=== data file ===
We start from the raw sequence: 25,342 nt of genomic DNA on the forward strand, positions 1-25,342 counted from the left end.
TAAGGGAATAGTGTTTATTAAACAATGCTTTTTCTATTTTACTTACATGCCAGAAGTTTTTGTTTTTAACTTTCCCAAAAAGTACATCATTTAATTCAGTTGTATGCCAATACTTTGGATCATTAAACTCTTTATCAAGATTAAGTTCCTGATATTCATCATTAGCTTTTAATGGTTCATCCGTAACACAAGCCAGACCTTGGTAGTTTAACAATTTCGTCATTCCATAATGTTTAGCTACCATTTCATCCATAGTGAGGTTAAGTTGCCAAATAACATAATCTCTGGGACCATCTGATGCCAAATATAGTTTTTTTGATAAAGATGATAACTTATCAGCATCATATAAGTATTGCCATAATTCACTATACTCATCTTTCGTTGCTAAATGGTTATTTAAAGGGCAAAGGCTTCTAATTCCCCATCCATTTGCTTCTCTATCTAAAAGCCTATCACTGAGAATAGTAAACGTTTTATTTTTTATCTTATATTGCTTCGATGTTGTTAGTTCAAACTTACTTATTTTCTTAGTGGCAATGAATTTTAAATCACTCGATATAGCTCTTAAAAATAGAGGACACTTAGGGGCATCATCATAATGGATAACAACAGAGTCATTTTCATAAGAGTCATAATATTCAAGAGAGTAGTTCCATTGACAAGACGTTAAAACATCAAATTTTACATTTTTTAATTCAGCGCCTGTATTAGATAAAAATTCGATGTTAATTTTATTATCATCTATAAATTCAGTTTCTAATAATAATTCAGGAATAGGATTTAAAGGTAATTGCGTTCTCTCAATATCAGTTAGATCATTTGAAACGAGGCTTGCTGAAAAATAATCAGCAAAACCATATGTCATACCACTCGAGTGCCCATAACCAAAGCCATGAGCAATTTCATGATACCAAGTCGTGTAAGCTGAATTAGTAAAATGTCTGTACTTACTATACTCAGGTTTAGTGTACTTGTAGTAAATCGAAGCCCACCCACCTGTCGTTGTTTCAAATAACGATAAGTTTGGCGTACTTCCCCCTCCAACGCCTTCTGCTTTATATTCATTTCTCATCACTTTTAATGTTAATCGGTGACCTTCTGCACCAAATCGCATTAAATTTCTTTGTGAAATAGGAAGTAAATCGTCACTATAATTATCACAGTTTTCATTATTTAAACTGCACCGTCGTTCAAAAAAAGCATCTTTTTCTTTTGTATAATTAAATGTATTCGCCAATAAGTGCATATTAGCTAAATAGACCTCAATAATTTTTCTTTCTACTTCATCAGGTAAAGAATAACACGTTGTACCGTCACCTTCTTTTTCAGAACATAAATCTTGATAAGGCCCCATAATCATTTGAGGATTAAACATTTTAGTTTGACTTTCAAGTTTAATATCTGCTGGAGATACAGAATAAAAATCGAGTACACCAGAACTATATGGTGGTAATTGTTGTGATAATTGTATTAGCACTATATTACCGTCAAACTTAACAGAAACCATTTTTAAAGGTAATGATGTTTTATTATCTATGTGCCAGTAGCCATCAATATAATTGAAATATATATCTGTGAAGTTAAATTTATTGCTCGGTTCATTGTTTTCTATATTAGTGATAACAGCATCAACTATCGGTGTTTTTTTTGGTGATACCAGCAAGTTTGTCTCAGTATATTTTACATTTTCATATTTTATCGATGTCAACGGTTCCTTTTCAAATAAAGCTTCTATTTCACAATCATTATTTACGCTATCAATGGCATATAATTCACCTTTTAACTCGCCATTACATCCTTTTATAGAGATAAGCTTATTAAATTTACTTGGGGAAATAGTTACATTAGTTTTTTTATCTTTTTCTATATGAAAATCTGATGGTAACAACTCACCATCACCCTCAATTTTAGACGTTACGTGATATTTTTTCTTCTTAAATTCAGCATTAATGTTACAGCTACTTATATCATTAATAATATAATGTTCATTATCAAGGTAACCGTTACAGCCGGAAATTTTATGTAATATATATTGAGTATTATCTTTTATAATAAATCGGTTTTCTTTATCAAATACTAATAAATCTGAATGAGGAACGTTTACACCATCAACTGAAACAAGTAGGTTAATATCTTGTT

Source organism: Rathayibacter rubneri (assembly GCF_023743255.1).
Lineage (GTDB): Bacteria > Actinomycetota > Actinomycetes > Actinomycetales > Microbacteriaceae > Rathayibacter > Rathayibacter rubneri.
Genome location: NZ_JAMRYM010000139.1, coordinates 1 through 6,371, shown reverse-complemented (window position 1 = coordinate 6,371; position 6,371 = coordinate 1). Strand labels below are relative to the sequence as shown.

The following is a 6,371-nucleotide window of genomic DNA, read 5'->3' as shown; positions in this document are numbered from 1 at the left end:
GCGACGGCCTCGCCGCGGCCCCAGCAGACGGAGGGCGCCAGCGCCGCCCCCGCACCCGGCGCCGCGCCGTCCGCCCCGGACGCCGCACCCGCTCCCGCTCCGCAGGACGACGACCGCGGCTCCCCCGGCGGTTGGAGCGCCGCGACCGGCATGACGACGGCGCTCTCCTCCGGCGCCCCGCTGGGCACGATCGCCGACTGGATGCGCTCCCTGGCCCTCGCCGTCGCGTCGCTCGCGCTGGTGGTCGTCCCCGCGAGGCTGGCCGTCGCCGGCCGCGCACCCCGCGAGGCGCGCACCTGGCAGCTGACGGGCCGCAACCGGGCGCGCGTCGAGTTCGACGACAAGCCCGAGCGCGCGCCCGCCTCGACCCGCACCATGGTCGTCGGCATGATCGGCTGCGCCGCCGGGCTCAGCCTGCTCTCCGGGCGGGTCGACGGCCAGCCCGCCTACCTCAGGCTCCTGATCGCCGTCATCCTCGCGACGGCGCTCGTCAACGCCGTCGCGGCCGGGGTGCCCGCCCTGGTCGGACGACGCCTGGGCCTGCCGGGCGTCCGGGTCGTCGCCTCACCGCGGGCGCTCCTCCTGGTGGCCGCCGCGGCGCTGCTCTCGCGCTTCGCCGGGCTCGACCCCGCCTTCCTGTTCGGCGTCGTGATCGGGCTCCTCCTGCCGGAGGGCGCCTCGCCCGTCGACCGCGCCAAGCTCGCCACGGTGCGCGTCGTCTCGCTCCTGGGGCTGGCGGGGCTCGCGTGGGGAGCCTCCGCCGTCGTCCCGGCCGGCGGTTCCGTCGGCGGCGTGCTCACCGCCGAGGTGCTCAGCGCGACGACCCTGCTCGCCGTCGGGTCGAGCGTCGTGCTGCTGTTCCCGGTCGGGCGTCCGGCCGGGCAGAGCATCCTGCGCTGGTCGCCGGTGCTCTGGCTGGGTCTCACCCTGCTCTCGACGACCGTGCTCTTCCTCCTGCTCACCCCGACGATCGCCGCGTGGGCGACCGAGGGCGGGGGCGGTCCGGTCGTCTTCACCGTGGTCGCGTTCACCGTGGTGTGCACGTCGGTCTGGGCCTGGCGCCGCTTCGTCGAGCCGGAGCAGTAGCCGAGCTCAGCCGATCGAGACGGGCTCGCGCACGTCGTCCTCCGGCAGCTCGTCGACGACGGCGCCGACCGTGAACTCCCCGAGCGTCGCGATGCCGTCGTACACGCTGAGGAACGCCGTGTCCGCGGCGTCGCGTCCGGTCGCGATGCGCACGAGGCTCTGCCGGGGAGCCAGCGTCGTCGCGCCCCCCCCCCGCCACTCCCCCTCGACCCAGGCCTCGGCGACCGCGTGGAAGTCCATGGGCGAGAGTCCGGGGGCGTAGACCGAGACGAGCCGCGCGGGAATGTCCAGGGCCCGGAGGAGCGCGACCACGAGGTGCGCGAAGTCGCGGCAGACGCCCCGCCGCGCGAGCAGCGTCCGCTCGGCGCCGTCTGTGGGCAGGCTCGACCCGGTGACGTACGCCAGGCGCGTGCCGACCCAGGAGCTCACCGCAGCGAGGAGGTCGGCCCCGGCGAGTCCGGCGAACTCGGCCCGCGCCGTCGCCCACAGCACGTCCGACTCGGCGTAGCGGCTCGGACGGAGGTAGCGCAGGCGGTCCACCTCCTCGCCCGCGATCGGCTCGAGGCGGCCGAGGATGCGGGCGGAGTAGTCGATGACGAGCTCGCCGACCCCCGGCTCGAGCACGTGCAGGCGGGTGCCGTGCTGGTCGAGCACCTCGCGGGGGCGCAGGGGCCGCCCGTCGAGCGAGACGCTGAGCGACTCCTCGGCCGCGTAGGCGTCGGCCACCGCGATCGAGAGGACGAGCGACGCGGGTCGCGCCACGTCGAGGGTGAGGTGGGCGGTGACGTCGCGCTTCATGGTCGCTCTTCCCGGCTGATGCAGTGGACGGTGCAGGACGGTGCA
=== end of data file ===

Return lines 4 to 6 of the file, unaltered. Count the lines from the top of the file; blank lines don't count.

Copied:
Lineage (GTDB): Bacteria > Actinomycetota > Actinomycetes > Actinomycetales > Microbacteriaceae > Rathayibacter > Rathayibacter rubneri.
Genome location: NZ_JAMRYM010000139.1, coordinates 1 through 6,371, shown reverse-complemented (window position 1 = coordinate 6,371; position 6,371 = coordinate 1). Strand labels below are relative to the sequence as shown.

The following is a 6,371-nucleotide window of genomic DNA, read 5'->3' as shown; positions in this document are numbered from 1 at the left end: